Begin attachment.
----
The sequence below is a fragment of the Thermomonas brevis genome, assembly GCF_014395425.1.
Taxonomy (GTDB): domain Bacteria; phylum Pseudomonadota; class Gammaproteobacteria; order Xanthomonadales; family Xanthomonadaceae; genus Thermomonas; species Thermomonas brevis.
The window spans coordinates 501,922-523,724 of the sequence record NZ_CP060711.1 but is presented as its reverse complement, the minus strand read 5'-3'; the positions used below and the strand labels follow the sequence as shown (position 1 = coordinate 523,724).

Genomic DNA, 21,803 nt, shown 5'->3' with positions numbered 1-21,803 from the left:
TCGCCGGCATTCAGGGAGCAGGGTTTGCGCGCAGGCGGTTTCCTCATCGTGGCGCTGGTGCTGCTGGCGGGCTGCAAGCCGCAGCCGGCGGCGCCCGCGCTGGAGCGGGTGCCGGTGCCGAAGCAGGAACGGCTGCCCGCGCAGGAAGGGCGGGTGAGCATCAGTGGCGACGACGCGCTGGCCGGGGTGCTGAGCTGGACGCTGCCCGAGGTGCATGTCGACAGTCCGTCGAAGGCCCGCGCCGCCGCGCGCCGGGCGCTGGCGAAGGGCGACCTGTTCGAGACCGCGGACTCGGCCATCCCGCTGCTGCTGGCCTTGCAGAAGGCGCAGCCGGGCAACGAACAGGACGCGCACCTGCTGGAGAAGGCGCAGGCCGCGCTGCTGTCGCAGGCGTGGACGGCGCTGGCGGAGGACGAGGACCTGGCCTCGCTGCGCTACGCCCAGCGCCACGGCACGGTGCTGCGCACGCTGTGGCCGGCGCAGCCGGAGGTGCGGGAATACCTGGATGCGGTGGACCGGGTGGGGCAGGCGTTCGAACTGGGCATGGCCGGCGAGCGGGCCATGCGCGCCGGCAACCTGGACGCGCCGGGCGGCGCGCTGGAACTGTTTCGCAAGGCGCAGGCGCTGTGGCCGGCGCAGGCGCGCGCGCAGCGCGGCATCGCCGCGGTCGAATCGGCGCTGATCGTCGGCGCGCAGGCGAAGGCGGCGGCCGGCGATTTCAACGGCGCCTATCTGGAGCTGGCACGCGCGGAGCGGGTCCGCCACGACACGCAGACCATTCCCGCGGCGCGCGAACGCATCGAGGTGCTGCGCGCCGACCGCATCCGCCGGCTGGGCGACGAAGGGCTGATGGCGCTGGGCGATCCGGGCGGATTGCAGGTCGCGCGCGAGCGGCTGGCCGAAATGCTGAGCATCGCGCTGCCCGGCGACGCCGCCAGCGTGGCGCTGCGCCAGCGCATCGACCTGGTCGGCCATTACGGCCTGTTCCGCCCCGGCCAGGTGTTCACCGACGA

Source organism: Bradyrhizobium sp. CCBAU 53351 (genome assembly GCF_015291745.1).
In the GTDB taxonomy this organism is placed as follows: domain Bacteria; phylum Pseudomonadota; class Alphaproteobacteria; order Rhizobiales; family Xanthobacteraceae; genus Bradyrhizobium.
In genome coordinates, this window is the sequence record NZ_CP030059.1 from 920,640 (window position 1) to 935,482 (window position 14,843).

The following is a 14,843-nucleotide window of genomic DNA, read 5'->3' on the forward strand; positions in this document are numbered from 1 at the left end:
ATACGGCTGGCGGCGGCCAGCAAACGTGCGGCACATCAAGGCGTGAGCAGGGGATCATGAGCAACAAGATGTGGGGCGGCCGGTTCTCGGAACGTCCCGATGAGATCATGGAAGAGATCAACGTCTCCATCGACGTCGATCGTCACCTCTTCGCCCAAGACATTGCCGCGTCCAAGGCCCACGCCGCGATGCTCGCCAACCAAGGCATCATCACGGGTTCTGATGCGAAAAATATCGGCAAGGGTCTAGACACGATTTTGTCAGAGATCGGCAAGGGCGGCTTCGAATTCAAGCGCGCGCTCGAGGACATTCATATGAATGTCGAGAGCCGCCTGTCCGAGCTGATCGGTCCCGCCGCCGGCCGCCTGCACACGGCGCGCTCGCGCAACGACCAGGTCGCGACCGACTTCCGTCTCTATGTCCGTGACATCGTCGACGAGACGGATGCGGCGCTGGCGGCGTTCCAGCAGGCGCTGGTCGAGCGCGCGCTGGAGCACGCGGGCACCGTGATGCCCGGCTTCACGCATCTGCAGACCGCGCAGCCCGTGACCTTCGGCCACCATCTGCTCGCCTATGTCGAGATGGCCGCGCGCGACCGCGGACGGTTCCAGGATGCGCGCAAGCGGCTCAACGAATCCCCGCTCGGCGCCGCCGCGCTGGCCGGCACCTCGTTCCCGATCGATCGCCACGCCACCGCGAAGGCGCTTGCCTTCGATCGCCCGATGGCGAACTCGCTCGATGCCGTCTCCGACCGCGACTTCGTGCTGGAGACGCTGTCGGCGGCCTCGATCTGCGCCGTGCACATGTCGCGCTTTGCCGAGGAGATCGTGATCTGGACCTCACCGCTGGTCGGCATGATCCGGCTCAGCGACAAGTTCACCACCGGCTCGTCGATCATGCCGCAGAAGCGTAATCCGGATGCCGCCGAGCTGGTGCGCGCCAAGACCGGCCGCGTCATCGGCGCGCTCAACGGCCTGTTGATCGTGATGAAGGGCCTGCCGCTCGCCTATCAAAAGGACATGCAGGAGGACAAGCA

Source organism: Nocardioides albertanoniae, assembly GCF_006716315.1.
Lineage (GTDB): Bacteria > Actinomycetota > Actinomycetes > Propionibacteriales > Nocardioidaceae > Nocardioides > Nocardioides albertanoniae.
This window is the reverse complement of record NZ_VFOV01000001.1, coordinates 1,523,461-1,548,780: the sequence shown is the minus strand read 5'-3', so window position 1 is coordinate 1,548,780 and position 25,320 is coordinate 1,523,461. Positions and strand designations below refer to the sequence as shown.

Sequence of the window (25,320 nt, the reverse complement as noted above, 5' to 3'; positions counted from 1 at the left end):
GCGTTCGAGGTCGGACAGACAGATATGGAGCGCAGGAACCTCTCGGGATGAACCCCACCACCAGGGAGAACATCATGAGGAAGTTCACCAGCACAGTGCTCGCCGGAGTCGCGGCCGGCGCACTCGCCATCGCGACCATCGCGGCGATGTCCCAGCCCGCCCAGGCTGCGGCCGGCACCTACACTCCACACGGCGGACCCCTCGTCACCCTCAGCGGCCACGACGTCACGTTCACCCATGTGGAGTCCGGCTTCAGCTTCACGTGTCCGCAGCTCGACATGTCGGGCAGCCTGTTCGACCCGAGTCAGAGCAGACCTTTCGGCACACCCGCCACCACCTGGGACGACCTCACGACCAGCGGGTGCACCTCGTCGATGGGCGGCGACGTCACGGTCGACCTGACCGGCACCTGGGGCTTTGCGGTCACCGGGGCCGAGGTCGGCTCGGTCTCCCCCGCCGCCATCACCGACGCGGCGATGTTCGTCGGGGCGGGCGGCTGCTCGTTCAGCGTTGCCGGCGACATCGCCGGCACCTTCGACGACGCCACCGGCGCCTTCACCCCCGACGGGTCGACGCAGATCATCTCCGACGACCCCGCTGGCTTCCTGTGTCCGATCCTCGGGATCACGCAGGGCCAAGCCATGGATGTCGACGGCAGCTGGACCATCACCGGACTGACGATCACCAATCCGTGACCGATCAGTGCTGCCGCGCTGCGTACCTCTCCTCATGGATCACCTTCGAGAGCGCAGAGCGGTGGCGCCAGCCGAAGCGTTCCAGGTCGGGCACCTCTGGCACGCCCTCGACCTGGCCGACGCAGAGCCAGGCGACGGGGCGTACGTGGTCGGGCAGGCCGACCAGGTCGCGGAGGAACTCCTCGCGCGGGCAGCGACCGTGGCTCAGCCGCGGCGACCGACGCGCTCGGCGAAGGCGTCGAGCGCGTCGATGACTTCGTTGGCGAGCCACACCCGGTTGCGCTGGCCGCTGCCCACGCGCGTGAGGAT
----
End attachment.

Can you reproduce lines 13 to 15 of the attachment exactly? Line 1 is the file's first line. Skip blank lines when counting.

This window is the reverse complement of record NZ_VFOV01000001.1, coordinates 1,523,461-1,548,780: the sequence shown is the minus strand read 5'-3', so window position 1 is coordinate 1,548,780 and position 25,320 is coordinate 1,523,461. Positions and strand designations below refer to the sequence as shown.

Sequence of the window (25,320 nt, the reverse complement as noted above, 5' to 3'; positions counted from 1 at the left end):
GCGTTCGAGGTCGGACAGACAGATATGGAGCGCAGGAACCTCTCGGGATGAACCCCACCACCAGGGAGAACATCATGAGGAAGTTCACCAGCACAGTGCTCGCCGGAGTCGCGGCCGGCGCACTCGCCATCGCGACCATCGCGGCGATGTCCCAGCCCGCCCAGGCTGCGGCCGGCACCTACACTCCACACGGCGGACCCCTCGTCACCCTCAGCGGCCACGACGTCACGTTCACCCATGTGGAGTCCGGCTTCAGCTTCACGTGTCCGCAGCTCGACATGTCGGGCAGCCTGTTCGACCCGAGTCAGAGCAGACCTTTCGGCACACCCGCCACCACCTGGGACGACCTCACGACCAGCGGGTGCACCTCGTCGATGGGCGGCGACGTCACGGTCGACCTGACCGGCACCTGGGGCTTTGCGGTCACCGGGGCCGAGGTCGGCTCGGTCTCCCCCGCCGCCATCACCGACGCGGCGATGTTCGTCGGGGCGGGCGGCTGCTCGTTCAGCGTTGCCGGCGACATCGCCGGCACCTTCGACGACGCCACCGGCGCCTTCACCCCCGACGGGTCGACGCAGATCATCTCCGACGACCCCGCTGGCTTCCTGTGTCCGATCCTCGGGATCACGCAGGGCCAAGCCATGGATGTCGACGGCAGCTGGACCATCACCGGACTGACGATCACCAATCCGTGACCGATCAGTGCTGCCGCGCTGCGTACCTCTCCTCATGGATCACCTTCGAGAGCGCAGAGCGGTGGCGCCAGCCGAAGCGTTCCAGGTCGGGCACCTCTGGCACGCCCTCGACCTGGCCGACGCAGAGCCAGGCGACGGGGCGTACGTGGTCGGGCAGGCCGACCAGGTCGCGGAGGAACTCCTCGCGCGGGCAGCGACCGTGGCTCAGCCGCGGCGACCGACGCGCTCGGCGAAGGCGTCGAGCGCGTCGATGACTTCGTTGGCGAGCCACACCCGGTTGCGCTGGCCGCTGCCCACGCGCGTGAGGAT